I have had the most wonderful opportunity to connect with fellow authors and thought leaders within a variety of industries. One interesting story that happened was when I was honored as an urban literacy consultant in an educational event in my hometown of Richmond, Virginia. I was recognized right before the introduction of the keynote speaker for the evening, actor, author, and literacy advocate Henry Winkler. It is such a pleasure to be able to connect with well-respected individuals dedicated to education.
Can you share a story about the funniest mistake you made when you were first starting? Can you tell us what lesson you learned from that?
My first children’s book was printed in China over fifteen years ago. 1500 books arrived on time and in perfect condition to my home. After the copies of Amy’s Travels arrived, I received an email from an interested customer asking if she should buy the book from my website or a Chinese website. I had no idea what she was talking about until I googled the title myself. Sure enough, an illustrated page of my book with the text in Chinese characters was featured on a Chinese website. I learned that printers in China always make extra copies for them to sell themselves. While it was entertaining to see my children’s book was already international, I printed every other book since then in America.
Who has inspired or continues to inspire you to be a great leader? Why?
Students and teachers continue to inspire me to grow into a great leader. My role as an urban literacy consultant is to motivate and support children of age all ages and teachers of all levels of experience. They make me want to be my absolute best so they can be successful themselves.
How have you used your success to make the world a better place?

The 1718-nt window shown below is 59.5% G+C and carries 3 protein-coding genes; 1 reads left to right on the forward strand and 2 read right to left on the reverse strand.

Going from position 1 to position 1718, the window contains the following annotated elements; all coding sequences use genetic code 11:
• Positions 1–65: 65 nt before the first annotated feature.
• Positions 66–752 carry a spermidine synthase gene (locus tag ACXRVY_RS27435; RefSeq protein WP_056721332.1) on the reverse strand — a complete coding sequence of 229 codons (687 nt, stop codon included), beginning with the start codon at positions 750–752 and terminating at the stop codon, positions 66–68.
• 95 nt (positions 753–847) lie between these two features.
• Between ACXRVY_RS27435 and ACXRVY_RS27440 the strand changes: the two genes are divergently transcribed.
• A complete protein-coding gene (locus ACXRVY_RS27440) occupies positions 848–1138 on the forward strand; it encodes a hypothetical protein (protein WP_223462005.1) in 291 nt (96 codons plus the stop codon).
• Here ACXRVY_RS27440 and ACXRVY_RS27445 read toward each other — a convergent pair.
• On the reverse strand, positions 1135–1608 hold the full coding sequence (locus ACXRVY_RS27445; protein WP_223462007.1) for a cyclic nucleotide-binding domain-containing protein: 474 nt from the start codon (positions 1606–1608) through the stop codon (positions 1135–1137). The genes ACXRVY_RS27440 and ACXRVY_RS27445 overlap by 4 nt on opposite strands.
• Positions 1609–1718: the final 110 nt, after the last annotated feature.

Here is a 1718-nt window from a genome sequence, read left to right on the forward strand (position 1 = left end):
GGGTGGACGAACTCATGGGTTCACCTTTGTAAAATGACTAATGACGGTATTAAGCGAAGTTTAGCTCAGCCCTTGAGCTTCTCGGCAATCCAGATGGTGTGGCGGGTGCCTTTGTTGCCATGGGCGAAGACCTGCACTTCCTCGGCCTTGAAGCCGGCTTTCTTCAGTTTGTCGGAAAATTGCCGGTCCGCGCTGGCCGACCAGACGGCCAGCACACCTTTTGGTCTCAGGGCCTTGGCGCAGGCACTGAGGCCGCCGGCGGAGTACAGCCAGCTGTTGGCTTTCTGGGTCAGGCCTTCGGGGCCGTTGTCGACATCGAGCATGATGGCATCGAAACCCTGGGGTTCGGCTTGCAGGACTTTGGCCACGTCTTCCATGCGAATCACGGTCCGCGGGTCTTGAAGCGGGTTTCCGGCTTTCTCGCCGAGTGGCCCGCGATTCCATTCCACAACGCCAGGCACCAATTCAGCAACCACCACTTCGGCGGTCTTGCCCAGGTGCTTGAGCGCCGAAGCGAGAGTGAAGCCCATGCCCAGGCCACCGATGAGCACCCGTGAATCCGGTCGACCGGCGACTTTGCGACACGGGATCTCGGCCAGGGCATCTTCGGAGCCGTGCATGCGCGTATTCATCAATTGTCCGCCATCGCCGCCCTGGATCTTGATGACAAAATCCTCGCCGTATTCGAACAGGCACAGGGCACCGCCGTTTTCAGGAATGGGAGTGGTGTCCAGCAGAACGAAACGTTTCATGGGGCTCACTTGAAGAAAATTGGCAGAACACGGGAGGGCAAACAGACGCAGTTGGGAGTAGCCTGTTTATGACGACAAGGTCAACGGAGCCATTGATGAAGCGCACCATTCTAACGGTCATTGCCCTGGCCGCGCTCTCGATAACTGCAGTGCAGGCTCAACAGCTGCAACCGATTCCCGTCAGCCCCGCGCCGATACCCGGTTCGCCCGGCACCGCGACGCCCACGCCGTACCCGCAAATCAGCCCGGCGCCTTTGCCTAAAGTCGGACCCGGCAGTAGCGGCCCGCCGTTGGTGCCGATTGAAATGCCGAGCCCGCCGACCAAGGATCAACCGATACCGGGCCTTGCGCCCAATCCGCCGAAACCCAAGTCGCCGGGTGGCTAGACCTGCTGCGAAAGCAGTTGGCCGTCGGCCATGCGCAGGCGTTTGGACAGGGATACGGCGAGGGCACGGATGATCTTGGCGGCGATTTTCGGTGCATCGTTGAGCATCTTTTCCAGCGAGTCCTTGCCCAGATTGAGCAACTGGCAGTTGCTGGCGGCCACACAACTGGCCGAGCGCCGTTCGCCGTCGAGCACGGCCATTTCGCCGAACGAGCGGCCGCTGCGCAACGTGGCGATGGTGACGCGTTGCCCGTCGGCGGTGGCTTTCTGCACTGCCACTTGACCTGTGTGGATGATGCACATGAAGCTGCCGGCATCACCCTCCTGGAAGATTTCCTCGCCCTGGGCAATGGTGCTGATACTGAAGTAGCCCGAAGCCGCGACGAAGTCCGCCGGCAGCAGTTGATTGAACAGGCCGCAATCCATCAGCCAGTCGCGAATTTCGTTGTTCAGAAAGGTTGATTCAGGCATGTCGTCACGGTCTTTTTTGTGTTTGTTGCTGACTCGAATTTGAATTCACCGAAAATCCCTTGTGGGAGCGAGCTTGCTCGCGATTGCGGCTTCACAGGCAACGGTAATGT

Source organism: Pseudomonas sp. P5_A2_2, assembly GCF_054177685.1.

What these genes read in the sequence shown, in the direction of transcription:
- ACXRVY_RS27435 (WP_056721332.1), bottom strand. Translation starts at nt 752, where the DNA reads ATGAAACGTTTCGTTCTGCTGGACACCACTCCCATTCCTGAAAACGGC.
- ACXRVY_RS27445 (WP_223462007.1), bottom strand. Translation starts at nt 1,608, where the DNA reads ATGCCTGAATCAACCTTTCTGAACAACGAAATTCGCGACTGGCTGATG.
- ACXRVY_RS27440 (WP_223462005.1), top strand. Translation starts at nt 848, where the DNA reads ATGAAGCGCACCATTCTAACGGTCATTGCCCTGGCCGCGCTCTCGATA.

There is so much work to do in urban literacy education. Whenever I can give a child the gift of reading, I know that I am helping them become successful, life-long learners. I have recently created a literacy application to teach the world to read, which would certainly help in making our world an even better place.
What are your “5 Things I Wish Someone Told Me Before I Started” and why? (Please share a story or example for each.)
- I wish someone had told me how powerful social media could be in sharing your story and reaching your target audience. Facebook was the only social media platform in existence when I started my business, and I was so disinterested in becoming online “friends” with people. I can say now that I have developed some incredible relationships with fellow educators through Twitter.
- I wish someone told me the power of a partnership. In order to make the largest impact, I have been able to partner with companies and organizations including Read to Them, the NFL, the University of Chicago, and Chicken Soup for the Soul to make a difference in literacy and urban education. I look forward to connecting with more companies and organizations committed to making a difference in literacy education.
- I wish someone told me how to fund-raise and gain sponsorship. Sports teams obtain sponsorship easily, which is not the case in public education. So many schools want to work with us and may not have a budget to support their literacy consulting needs. I would love to obtain sponsorship that would allow Creative Minds Publications, LLC to work with every school and teacher that requests support in reading education.